1) Connect ricochet to a serial port (here, COM1 under DOS/winblows)
    2) Turn the ricochet on.
    3) Type or execute as a script this line:
    pppd -d connect 'chat -t 20 -v ABORT BUSY REPORT CONNECT "" ATDT777 CONNECT ""'/dev/ttyS0 115200 modem noipdefault defaultroute crtscts
    4) find a command line and type: "netscape"

    This assumes that you have pppd support in your kernel and that you have chat and pppd installed. The modem speed option is there, but you get 28.8. So dont complain about my cmd line. This line also assumes you have some DNS servers in your /etc/resolv.conf, as they are not assigned/distributed by the network.

    Have fun surfing.....I the sushi the mall....on road trips.....on the metro (above ground) Where ever I am.

    PS. I use the SE. Battery life is ~4.5 hours each, the batteries are 2"x1.5"x 1/8th". I carry five.
  • What's next? A terminal at every urinal? Is there really a need for this? Whatever happened to enjoying a nice drive for the drive's sake?

    In any case, does anyone know how this is being paid for? I understand that Yahoo! contracted to put them in, but how are they making money? Or is this an 'advertising' expense? Seems to me that this could hemorrhage money. Cellular costs, initial equipment outlay, maintenance (cabs usually aren't that clean...), theft... the list goes on.
  • I was trying to get an old 486 IBM PS1 online yesterday without much luck.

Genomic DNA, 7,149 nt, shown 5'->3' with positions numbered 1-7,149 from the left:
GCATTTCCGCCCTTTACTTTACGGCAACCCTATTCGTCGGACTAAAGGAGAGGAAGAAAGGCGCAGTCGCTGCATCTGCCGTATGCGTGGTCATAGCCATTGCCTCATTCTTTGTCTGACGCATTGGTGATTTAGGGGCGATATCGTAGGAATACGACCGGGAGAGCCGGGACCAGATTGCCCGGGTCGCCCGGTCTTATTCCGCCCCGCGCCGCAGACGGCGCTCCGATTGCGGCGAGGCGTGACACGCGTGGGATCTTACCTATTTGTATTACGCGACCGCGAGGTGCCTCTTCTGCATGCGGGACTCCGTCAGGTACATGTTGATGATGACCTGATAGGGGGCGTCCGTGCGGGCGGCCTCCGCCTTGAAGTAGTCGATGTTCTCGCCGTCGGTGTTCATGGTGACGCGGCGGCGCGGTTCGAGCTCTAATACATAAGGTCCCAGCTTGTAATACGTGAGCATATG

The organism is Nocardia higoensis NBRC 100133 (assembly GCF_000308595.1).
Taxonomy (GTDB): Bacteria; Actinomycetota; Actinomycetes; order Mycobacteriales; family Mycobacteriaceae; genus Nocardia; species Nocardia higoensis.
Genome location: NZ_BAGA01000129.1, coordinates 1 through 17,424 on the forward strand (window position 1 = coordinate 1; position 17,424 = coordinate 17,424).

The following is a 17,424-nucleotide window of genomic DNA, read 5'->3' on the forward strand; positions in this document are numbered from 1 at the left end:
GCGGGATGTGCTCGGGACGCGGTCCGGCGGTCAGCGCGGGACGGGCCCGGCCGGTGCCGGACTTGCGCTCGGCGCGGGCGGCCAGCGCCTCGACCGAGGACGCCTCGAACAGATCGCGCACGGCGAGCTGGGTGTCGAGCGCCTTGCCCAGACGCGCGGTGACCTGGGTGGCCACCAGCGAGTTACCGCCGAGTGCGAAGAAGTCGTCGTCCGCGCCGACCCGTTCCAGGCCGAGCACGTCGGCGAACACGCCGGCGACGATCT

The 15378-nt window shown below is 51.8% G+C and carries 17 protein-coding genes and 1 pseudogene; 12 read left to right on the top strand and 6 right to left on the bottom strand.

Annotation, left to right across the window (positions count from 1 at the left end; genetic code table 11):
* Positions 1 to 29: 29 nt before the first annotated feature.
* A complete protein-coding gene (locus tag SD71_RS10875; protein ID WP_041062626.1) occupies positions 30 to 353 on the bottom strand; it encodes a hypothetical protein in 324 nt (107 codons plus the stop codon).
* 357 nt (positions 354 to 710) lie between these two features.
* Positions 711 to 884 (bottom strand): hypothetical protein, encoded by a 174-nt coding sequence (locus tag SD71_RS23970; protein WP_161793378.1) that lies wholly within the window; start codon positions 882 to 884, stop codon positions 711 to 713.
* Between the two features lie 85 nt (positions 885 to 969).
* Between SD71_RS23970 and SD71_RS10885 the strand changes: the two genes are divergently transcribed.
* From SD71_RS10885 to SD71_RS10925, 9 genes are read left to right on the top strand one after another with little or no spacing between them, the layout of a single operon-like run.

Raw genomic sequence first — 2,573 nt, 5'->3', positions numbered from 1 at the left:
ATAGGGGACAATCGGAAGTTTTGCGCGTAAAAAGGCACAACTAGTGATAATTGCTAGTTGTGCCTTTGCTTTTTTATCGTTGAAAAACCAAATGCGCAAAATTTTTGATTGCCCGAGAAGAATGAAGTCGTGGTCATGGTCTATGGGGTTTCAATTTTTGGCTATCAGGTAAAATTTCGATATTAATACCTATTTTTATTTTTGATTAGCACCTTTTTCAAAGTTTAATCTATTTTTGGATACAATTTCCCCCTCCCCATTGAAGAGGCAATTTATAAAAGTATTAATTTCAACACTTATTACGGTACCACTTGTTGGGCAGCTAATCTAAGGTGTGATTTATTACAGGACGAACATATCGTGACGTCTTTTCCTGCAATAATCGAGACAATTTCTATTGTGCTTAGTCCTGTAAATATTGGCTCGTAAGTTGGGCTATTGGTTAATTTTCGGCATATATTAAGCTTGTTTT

The user is blind, and all her adaptive equipment works with DOS and WIN 3.1. Since it would cost thousands to get her adaptive equipment for a win 98 machine, it looks like I only have win3.1 to work with or possibly Linux with wine.

    She has an old zoom modem running at 14.4 or 33.6 and Trumpet winsock version 3.0. (her talking browser requires a winsock). Since she has 8 meg of ram memory shouldn't be a problem.

    She has no problem dialing up her shell account and getting her Email.

    The trumpet winsock has no problem connecting to the ip, but as soon as she trys to bring up her browser the service provider claims her ping counts go out of sight and the browser reports that the network is down. I tried using an old version 3 netscape browser with the same result.

    This setup used to work fine a few years ago, do the service providers have hardware that is less tolerant of old socks or what?

  • I have been using a Novatel Wireless CDPD modem with Linux for the past year. Details on how to configure PPP, build the cable, etc. [].

    I've also written a discussion of different wireless access methods []. In short, CDPD is a more widely available solution than the Ricochet and also works while the vehicle is moving. Ricochet is faster and more reliable if you can get service.

  • No problem. Got my Sierra Wireless MP200 CDPD modem working without a glitch. It uses a serial port and SLIP.. you connect it it, do "ATD123" (any telephone number will do, it ignores it), start up SLIP, and blammo! On the net. Aren't I cool?